"Phishing is a cybercrime in which a target or targets are contacted by email, telephone or text message by someone posing as a legitimate institution to lure individuals into providing sensitive data such as personally identifiable information, banking, and credit card details, and passwords. The information is then used to access important accounts and can result in identity theft and financial loss." www.phishing.org
How to Detect Common Phishing Attacks
In the following example, the email sender is unrecognized:
The email is trying to create a sense of urgency to inspire action. Wanting you to do something now. Additionally, the email has improper grammar and extraneous requirements for passwords.
The following is an example of the unsecured fake website vs the secured site:
How to Protect Yourself
Check the Sender's Email Address
Hover over the sender name to see additional details. Make sure the name and email are legit and the sender is someone you recognize.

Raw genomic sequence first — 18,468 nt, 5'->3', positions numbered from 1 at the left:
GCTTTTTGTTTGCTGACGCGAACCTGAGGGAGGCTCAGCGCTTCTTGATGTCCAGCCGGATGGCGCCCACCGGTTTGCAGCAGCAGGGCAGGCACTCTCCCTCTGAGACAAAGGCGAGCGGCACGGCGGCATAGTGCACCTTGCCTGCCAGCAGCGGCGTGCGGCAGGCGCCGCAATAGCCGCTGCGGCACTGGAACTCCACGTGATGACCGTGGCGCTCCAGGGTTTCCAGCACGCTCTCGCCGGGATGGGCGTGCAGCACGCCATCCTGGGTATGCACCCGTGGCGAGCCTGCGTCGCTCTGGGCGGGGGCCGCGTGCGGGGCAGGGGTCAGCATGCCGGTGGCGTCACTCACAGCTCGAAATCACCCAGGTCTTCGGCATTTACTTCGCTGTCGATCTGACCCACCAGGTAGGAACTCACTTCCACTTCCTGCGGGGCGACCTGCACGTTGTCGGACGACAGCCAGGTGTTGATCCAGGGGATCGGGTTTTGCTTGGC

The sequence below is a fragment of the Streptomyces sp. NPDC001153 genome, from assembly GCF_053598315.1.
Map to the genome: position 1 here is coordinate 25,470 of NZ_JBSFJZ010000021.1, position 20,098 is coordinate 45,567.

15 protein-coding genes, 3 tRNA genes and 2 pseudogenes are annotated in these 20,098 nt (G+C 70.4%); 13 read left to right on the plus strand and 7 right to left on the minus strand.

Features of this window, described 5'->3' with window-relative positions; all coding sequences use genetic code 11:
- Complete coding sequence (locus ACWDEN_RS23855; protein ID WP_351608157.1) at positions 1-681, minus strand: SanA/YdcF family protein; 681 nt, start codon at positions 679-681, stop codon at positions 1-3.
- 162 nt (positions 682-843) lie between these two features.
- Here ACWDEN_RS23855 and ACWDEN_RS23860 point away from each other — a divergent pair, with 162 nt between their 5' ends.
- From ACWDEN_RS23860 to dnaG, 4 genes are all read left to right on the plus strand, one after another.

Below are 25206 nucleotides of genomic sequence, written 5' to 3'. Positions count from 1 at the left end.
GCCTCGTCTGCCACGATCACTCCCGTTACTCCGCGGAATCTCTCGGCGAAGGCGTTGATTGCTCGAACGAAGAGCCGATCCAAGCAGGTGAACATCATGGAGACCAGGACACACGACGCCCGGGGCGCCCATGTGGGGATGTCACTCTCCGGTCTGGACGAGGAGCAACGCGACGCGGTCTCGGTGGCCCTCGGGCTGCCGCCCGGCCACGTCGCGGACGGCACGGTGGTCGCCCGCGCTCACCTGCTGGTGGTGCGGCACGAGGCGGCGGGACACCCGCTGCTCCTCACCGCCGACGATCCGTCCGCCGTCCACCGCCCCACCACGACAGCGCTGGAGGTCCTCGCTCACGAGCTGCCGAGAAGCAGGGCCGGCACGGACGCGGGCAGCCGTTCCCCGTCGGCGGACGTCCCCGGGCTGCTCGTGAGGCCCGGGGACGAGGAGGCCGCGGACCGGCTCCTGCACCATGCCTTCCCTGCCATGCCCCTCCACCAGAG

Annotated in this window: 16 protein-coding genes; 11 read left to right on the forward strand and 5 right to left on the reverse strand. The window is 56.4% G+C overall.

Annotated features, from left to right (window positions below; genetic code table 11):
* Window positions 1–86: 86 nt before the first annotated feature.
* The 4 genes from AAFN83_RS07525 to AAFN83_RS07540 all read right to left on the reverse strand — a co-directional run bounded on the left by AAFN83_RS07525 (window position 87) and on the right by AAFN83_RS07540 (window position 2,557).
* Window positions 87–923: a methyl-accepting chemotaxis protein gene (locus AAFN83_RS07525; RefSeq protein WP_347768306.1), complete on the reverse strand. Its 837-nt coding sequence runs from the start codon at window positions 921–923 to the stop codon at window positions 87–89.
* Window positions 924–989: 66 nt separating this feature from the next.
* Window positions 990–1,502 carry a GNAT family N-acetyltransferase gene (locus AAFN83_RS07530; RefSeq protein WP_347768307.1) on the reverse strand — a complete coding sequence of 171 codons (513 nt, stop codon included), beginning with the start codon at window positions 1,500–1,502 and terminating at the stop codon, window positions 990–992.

Be Cautious of Links Contained in Emails—Think Before You Click!
Hover over the links in an email to see what website address each is pointing to. Do they point to the website they're supposed to? A phishing email may claim to be from a legit site but the links in the email lead elsewhere.
When in doubt, go directly to the website by typing the website address in your browser's address bar rather than clicking a link in the email you received.
Be Wary of Email Attachments
Only open attachments that come from known senders. Attackers want you to open their email attachments—this is one way they try to install malware on your computer. If the attachment wants you to enable macros or content it is likely trying to install something on your computer. Never click/enable macros or content from unknown sources.
What Should I Do if I Receive a Suspicious Email?
Send any suspicious emails to firstname.lastname@example.org.